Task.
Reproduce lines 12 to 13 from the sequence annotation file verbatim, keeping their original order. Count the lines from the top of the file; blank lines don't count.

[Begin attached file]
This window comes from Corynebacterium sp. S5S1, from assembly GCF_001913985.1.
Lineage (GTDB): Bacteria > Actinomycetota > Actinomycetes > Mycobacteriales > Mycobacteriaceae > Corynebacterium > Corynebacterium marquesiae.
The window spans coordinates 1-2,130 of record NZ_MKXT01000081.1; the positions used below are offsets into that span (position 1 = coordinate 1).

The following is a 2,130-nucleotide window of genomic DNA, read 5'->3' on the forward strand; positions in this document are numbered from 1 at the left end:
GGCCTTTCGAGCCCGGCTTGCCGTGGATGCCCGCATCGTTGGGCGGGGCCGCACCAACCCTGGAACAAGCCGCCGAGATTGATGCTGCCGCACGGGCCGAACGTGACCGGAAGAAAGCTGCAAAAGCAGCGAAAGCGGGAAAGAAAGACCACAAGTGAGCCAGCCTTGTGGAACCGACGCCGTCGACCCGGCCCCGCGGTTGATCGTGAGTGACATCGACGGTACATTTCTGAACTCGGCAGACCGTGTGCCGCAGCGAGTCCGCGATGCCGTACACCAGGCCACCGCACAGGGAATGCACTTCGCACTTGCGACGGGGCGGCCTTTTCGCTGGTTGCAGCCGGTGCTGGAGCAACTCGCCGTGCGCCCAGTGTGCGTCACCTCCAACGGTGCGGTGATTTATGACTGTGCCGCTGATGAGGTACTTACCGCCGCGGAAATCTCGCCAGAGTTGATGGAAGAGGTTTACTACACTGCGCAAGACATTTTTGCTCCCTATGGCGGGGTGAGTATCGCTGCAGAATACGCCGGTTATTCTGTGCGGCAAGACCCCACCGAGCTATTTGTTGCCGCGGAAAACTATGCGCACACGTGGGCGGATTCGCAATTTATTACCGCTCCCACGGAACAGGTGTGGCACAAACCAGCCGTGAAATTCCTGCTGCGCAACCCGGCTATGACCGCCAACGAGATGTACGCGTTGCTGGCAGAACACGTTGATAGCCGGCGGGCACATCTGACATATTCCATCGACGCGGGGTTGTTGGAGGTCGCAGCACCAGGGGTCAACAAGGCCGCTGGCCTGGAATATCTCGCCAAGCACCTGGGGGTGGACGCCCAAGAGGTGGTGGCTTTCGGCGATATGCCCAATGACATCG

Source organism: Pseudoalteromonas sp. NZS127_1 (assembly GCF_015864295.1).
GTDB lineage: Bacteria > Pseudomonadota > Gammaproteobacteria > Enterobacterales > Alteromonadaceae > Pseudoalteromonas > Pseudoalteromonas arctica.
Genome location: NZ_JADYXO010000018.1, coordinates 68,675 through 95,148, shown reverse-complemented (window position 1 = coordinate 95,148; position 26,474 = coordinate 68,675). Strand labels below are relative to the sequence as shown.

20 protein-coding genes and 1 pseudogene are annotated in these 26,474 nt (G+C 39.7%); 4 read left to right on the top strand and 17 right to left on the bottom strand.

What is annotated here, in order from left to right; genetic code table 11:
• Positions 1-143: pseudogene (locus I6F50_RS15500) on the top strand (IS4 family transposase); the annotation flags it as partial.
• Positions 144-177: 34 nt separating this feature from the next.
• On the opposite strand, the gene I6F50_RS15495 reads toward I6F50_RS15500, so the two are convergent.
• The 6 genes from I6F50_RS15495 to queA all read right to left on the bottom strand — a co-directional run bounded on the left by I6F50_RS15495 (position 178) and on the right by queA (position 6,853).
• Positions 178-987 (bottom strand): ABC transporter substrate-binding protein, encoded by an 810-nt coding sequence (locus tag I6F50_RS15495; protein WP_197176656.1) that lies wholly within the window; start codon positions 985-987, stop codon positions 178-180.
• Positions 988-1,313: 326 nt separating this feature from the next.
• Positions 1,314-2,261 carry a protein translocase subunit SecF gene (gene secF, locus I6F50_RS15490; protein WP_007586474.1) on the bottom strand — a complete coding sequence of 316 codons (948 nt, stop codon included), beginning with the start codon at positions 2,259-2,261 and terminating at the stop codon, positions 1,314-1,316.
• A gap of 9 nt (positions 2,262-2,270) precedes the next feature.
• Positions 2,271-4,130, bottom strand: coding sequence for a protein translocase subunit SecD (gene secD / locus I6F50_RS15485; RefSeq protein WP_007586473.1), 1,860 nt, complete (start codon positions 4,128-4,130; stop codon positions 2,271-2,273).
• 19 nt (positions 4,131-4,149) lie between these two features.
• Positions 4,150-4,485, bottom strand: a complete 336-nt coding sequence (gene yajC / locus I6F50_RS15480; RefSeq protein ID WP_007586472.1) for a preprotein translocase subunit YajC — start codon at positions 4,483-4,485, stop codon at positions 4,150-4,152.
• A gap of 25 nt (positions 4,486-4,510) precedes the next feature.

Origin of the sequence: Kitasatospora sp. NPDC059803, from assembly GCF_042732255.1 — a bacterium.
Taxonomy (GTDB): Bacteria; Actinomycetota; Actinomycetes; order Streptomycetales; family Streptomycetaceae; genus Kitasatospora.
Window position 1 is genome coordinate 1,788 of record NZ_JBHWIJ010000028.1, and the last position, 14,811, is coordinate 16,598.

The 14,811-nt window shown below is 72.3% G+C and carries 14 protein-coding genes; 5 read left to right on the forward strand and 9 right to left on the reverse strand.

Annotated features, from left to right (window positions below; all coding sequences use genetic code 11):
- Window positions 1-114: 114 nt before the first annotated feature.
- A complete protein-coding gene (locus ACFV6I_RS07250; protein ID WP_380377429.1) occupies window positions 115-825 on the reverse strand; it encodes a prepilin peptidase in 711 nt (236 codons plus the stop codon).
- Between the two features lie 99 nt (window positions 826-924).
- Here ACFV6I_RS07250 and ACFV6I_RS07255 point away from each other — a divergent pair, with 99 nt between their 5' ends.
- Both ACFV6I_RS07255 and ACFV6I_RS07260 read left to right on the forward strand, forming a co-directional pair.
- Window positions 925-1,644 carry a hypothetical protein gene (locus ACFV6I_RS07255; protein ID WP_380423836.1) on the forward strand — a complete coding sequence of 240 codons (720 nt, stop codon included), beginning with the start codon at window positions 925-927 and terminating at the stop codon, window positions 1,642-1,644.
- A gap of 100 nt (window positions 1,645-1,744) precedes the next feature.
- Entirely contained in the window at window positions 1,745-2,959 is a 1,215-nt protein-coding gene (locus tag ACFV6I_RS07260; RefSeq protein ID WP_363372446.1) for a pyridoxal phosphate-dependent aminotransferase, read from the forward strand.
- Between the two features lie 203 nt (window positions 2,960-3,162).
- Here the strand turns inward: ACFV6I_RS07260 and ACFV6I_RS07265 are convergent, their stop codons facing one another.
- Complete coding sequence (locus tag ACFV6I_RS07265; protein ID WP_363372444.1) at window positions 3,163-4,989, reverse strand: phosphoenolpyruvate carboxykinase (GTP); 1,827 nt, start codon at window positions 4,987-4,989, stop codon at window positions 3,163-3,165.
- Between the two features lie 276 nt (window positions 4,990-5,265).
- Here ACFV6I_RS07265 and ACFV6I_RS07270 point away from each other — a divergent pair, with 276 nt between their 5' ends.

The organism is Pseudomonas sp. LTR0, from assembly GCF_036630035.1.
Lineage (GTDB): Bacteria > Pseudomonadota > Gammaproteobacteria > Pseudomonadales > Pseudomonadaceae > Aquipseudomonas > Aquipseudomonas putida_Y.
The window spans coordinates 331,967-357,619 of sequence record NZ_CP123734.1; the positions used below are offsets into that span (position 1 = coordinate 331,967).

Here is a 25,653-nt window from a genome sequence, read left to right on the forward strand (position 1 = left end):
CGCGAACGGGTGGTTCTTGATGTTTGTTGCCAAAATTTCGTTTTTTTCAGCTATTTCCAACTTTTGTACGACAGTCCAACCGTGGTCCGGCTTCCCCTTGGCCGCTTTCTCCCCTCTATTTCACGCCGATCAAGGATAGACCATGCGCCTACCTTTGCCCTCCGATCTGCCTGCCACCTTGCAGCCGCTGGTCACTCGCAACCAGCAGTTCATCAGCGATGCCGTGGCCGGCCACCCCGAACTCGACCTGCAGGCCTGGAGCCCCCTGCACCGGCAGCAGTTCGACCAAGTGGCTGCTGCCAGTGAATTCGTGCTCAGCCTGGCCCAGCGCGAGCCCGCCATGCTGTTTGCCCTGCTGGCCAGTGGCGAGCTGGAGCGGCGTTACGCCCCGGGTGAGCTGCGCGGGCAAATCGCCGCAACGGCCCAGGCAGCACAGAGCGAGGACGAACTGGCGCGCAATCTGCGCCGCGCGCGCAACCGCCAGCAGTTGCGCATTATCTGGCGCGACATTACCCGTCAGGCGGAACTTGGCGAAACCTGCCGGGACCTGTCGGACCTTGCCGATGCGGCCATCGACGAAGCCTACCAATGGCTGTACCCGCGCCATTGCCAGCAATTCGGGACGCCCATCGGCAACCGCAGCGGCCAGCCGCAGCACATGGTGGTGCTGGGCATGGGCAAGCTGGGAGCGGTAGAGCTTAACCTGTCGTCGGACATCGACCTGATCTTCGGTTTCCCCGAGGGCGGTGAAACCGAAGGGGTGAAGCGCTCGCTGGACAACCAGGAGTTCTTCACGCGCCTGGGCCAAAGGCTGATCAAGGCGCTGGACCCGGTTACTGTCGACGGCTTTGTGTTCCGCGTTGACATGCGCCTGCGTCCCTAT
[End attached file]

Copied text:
• Positions 144-177: 34 nt separating this feature from the next.
• On the opposite strand, the gene I6F50_RS15495 reads toward I6F50_RS15500, so the two are convergent.